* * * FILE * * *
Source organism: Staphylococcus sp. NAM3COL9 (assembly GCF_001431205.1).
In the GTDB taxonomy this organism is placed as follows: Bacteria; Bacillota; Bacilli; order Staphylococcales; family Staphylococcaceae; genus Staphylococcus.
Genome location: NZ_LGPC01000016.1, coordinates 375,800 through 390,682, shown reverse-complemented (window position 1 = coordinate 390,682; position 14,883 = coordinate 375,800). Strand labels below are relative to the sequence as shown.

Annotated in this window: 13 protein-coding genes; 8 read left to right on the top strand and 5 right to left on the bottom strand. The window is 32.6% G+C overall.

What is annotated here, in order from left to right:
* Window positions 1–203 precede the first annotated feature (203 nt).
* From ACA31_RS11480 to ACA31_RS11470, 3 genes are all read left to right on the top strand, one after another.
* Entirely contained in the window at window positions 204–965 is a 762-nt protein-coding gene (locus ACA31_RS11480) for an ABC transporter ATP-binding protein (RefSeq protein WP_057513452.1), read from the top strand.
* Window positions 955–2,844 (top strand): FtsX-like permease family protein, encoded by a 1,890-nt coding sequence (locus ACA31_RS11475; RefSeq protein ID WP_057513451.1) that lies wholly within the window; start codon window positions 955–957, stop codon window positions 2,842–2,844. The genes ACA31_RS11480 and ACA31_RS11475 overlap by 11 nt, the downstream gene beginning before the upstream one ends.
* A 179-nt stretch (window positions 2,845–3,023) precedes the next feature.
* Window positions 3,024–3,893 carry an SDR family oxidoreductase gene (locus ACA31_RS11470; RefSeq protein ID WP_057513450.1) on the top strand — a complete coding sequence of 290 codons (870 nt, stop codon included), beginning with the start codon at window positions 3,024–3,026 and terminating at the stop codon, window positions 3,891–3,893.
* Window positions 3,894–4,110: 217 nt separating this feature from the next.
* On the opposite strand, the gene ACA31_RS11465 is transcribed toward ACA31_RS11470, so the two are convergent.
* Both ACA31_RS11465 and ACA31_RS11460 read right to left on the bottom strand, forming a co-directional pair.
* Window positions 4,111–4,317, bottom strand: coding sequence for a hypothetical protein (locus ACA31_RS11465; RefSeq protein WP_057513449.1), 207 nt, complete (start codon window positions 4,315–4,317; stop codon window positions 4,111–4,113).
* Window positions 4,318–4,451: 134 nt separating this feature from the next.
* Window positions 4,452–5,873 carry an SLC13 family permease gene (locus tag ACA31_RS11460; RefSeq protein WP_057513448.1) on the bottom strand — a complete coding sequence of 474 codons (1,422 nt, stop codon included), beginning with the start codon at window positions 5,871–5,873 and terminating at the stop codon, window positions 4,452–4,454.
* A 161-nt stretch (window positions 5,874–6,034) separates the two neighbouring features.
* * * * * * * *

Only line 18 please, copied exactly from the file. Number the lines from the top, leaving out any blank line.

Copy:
* A 161-nt stretch (window positions 5,874–6,034) separates the two neighbouring features.